For almost a decade, Raul Ibanez was one of the most underrated players in baseball. From 2001-2008 with the Kansas City Royals and then the Seattle Mariners, Ibanez posted a wRC+ of 114 or better seven times.
After the 2008 season, Ibanez signed a three-year, $31.5 million deal with the Philadelphia Phillies. Ibanez got off to the best start of his career in 2009, posting a .309/.367/.649 line in the first half with 22 homers in 259 at-bats. The second half saw him decline sharply, as he hit just .232/.326/.448 with 12 homers in 241 at-bats.
In his next two years with the Phillies he hit just .275/.349/.444 in 2010 and an unsightly .245/.289/.419 in 2011. Ibanez signed a one-year, $1.1 million deal with the New York Yankees for 2012. Adjusted for Yankee Stadium, Ibanez's .240/.308/.453 only amounted to a 102 wRC+. Ibanez played a huge role for the Yankees during the postseason, as he hit a game-tying and game-winning homer in Game 3 of the ALDS against the Baltimore Orioles, and hit a game-tying homer in the ninth inning off of Jose Valverde in Game 1 of the ALCS against the Detroit Tigers, a game the Yankees would go on to lose.
Embarking on his third tour of duty with the Mariners (he was drafted by the team in 1992), Ibanez rebounded to hit .242/.306/.487 with 29 homers and a 117 wRC+.
Ibanez has a career 117 wRC+ against right-handed pitchers and had posted an .800 OPS or higher against them every year from 2001 through 2012. However, he has a career .262/.314/.426 line against left-handed pitchers and while his numbers against them this year were good (121 wRC+, .802 OPS), he had an OPS under .600 against them the two previous years.
The bigger issue for Ibanez at this point is his defense. Never a particularly good defender, his defense has fallen off a cliff the last few years, as he posted a UZR/150 of -22.1 in 2011 and -25.9 in 2013 while playing left field. Oddly enough, he graded out positively defensively in 2012. Given his other defensive numbers since 2007, the 2012 line can be dismissed as a fluke fairly easily.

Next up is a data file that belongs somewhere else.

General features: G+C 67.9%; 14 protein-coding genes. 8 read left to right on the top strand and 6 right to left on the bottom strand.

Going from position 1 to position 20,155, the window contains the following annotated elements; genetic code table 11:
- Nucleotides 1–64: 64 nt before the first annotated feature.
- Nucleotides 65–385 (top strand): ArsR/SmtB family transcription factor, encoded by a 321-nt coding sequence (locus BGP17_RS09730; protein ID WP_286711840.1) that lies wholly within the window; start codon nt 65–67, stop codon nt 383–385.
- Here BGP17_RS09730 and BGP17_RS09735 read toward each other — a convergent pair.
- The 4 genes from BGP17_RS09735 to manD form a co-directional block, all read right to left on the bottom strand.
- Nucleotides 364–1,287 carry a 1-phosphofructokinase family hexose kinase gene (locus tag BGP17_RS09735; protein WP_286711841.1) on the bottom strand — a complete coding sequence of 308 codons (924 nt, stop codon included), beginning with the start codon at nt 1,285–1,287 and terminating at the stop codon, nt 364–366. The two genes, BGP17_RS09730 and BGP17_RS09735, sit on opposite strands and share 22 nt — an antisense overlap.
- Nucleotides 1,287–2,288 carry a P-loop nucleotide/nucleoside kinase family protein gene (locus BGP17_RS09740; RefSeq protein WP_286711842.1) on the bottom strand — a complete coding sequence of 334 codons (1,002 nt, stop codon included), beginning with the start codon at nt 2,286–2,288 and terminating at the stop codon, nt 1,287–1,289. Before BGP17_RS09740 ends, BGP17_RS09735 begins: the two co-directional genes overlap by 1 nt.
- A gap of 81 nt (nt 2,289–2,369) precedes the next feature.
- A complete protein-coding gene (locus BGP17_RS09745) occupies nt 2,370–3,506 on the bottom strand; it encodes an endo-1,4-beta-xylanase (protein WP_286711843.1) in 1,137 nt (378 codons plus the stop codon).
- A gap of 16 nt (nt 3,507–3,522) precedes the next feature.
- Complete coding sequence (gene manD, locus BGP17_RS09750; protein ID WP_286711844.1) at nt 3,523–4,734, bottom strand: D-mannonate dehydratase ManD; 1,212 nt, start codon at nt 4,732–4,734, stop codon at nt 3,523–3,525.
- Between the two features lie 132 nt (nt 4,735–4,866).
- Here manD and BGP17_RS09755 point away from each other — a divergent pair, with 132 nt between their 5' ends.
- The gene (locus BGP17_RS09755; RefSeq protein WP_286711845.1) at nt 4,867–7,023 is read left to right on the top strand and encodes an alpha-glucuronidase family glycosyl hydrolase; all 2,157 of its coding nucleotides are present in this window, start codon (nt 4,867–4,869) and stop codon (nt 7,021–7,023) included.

One can't be entirely trusting of defensive metrics, but there is visual evidence to support the numbers.
(Credit to Lookout Landing for these.)
While Ibanez is still a good hitter, he offers little besides power at this point in his career. Whatever value Ibanez provides with his bat is almost completely negated by his inability to play defense. He should nevertheless should draw some interest, but given that he can only reasonably function as a designated hitter, he might remain unsigned until the waning days of the offseason. Ultimately, Ibanez should get something similar to the one-year, $2.75 million contract he received from the Mariners last offseason.
In terms of offensive production, Ibanez is a good bet to provide more value in left field than Eric Young Jr. In terms of total value to the Mets in 2014, Ibanez is a terrible fit. The Mets know all too well about the dangers of playing a maladroit defender in the outfield, and Ibanez simply isn't good enough at the plate anymore to mask his defensive woes. He also would provide little value off the bench, as he can't play any position besides the outfield. The Mets need to aim higher, and if Ibanez is a starting outfielder for the Mets in 2014 it will say more about the team's finances than their belief in his skills.